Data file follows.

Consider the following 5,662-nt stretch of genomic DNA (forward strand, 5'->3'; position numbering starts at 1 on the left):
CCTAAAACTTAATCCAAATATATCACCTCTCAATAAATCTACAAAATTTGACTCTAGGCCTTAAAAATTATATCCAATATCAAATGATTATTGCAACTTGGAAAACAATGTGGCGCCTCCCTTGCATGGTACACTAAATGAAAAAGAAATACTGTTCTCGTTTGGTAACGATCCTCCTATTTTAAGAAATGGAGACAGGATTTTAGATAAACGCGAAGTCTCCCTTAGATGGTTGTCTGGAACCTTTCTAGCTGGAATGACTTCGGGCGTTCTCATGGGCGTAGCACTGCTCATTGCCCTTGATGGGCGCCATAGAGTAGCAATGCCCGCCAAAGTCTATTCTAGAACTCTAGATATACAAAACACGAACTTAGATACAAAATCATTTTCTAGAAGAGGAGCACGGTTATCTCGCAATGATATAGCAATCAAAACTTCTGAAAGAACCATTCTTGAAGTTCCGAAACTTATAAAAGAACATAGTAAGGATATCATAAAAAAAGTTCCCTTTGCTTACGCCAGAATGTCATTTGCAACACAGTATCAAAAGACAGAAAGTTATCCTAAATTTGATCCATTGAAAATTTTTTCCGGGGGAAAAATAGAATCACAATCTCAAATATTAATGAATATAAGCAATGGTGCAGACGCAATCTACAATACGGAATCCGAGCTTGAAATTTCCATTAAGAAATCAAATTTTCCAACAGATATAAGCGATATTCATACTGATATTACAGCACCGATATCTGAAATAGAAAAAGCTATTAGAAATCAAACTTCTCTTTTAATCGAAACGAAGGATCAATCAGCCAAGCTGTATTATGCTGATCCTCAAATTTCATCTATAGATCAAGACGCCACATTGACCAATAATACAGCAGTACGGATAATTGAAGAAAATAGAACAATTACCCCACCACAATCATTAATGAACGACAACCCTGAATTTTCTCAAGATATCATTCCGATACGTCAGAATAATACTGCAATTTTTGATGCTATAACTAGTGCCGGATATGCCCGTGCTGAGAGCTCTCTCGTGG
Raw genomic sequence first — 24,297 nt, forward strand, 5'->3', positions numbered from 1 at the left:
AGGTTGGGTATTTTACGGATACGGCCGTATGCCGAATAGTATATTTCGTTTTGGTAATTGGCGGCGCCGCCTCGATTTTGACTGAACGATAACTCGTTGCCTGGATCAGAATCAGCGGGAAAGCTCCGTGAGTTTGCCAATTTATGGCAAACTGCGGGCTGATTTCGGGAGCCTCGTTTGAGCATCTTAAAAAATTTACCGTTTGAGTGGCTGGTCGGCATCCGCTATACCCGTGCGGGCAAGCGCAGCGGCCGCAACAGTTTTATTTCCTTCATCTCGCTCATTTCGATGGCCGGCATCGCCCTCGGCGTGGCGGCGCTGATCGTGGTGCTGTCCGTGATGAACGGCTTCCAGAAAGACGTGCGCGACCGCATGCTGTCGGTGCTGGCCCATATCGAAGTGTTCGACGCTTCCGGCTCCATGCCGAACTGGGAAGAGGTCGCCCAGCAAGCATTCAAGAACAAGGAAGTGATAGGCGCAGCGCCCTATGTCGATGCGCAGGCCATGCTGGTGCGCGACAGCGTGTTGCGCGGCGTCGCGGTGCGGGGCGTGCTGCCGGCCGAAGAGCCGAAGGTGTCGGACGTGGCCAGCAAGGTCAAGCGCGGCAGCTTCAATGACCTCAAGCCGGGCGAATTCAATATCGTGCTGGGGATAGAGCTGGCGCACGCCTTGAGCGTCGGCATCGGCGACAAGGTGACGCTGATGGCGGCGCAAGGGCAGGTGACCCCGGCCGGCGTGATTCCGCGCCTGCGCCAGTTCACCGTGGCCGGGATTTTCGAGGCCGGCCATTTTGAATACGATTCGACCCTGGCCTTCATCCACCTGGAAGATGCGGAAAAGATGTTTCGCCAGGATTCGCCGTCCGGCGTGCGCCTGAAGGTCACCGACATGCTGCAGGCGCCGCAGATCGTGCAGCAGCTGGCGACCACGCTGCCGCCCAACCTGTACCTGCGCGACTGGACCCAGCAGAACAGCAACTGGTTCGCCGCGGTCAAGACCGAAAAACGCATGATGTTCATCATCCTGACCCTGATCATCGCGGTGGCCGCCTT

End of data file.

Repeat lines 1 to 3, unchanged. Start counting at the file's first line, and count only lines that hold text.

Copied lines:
Consider the following 5,662-nt stretch of genomic DNA (forward strand, 5'->3'; position numbering starts at 1 on the left):
CCTAAAACTTAATCCAAATATATCACCTCTCAATAAATCTACAAAATTTGACTCTAGGCCTTAAAAATTATATCCAATATCAAATGATTATTGCAACTTGGAAAACAATGTGGCGCCTCCCTTGCATGGTACACTAAATGAAAAAGAAATACTGTTCTCGTTTGGTAACGATCCTCCTATTTTAAGAAATGGAGACAGGATTTTAGATAAACGCGAAGTCTCCCTTAGATGGTTGTCTGGAACCTTTCTAGCTGGAATGACTTCGGGCGTTCTCATGGGCGTAGCACTGCTCATTGCCCTTGATGGGCGCCATAGAGTAGCAATGCCCGCCAAAGTCTATTCTAGAACTCTAGATATACAAAACACGAACTTAGATACAAAATCATTTTCTAGAAGAGGAGCACGGTTATCTCGCAATGATATAGCAATCAAAACTTCTGAAAGAACCATTCTTGAAGTTCCGAAACTTATAAAAGAACATAGTAAGGATATCATAAAAAAAGTTCCCTTTGCTTACGCCAGAATGTCATTTGCAACACAGTATCAAAAGACAGAAAGTTATCCTAAATTTGATCCATTGAAAATTTTTTCCGGGGGAAAAATAGAATCACAATCTCAAATATTAATGAATATAAGCAATGGTGCAGACGCAATCTACAATACGGAATCCGAGCTTGAAATTTCCATTAAGAAATCAAATTTTCCAACAGATATAAGCGATATTCATACTGATATTACAGCACCGATATCTGAAATAGAAAAAGCTATTAGAAATCAAACTTCTCTTTTAATCGAAACGAAGGATCAATCAGCCAAGCTGTATTATGCTGATCCTCAAATTTCATCTATAGATCAAGACGCCACATTGACCAATAATACAGCAGTACGGATAATTGAAGAAAATAGAACAATTACCCCACCACAATCATTAATGAACGACAACCCTGAATTTTCTCAAGATATCATTCCGATACGTCAGAATAATACTGCAATTTTTGATGCTATAACTAGTGCCGGATATGCCCGTGCTGAGAGCTCTCTCGTGG
Raw genomic sequence first — 24,297 nt, forward strand, 5'->3', positions numbered from 1 at the left: